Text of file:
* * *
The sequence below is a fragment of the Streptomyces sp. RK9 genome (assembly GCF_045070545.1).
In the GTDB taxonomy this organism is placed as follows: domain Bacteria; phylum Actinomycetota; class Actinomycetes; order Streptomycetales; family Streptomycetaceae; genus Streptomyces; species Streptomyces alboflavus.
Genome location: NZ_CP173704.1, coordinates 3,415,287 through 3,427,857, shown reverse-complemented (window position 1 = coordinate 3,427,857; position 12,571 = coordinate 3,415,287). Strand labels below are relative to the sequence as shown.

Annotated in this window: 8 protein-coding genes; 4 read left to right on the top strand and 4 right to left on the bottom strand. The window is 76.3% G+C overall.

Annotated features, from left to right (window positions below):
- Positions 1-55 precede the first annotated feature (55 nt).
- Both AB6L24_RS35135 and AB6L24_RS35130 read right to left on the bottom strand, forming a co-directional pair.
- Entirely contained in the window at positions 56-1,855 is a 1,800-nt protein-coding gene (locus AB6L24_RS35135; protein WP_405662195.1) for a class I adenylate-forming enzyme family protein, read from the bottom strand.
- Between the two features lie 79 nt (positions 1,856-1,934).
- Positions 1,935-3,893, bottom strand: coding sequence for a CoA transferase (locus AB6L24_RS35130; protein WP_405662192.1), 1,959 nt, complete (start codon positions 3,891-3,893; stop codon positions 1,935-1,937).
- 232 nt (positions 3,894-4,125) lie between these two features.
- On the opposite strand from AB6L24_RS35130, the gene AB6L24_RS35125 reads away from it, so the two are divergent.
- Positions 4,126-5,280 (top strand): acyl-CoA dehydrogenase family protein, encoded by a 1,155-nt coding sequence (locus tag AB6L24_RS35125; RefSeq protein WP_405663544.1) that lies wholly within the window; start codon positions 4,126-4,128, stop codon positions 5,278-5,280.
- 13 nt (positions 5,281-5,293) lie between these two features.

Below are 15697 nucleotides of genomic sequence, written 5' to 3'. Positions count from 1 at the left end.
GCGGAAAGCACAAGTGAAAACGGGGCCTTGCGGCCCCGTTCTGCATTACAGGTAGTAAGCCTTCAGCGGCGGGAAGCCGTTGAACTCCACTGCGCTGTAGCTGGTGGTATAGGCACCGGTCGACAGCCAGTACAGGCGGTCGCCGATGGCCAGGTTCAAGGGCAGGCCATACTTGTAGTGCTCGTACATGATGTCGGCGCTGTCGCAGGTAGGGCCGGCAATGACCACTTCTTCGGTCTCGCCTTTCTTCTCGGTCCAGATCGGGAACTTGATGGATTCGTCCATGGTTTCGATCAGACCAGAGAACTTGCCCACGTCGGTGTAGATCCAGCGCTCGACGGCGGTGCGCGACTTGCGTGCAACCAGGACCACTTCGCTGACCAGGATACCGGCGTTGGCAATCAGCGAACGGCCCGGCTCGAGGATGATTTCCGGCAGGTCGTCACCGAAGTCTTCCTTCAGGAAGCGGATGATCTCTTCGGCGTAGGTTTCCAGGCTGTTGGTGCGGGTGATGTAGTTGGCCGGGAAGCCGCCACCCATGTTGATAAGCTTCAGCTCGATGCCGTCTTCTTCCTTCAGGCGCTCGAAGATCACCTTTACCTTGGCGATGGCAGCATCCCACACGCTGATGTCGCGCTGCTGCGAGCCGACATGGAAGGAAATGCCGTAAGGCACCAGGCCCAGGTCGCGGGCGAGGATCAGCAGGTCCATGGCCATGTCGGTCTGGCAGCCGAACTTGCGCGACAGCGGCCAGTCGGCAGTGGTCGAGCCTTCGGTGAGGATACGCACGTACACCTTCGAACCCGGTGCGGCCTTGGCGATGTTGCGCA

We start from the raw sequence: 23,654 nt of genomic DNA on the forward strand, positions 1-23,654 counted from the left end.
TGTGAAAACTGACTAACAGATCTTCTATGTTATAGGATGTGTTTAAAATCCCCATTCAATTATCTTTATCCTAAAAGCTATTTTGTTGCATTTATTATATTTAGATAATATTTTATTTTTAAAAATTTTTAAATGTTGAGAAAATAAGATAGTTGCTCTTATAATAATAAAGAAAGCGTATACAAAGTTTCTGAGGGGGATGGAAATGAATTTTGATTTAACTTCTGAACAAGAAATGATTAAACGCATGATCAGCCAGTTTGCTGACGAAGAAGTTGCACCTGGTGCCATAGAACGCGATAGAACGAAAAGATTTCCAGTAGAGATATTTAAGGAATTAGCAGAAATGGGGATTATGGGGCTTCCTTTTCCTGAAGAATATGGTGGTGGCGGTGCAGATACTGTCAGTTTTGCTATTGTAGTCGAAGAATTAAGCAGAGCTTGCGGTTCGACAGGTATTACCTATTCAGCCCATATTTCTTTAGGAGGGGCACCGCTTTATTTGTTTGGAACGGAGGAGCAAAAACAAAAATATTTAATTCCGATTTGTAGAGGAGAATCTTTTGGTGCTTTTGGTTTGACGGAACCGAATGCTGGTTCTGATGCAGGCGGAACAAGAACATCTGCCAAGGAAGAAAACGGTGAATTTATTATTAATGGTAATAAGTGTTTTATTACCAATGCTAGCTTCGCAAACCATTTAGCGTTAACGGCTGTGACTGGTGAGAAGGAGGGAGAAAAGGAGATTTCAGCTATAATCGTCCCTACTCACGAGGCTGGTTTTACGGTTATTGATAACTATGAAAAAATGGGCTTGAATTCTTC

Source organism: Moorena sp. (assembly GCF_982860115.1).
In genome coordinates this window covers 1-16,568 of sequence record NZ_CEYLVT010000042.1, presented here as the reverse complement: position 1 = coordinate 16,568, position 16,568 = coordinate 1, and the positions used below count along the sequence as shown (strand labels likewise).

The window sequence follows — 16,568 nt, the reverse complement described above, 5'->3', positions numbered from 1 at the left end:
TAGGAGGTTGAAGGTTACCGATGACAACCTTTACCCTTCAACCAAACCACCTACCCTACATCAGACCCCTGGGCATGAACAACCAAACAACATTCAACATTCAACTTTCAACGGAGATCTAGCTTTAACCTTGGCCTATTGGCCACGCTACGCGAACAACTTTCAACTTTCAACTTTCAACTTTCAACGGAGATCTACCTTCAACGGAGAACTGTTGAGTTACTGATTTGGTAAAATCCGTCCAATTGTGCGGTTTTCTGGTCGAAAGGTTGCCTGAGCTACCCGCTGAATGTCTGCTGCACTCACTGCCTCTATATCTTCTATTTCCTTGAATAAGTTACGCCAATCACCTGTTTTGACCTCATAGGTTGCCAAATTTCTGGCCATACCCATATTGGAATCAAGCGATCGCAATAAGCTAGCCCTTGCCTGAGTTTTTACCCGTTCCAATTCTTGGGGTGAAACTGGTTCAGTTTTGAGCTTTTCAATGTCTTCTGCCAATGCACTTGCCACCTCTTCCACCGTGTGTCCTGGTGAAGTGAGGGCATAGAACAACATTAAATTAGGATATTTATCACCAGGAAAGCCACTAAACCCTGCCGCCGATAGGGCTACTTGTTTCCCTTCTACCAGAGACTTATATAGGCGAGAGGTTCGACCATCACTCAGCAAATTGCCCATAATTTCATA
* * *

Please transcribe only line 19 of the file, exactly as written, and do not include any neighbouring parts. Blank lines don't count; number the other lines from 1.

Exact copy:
Source organism: Moorena sp. (assembly GCF_982860115.1).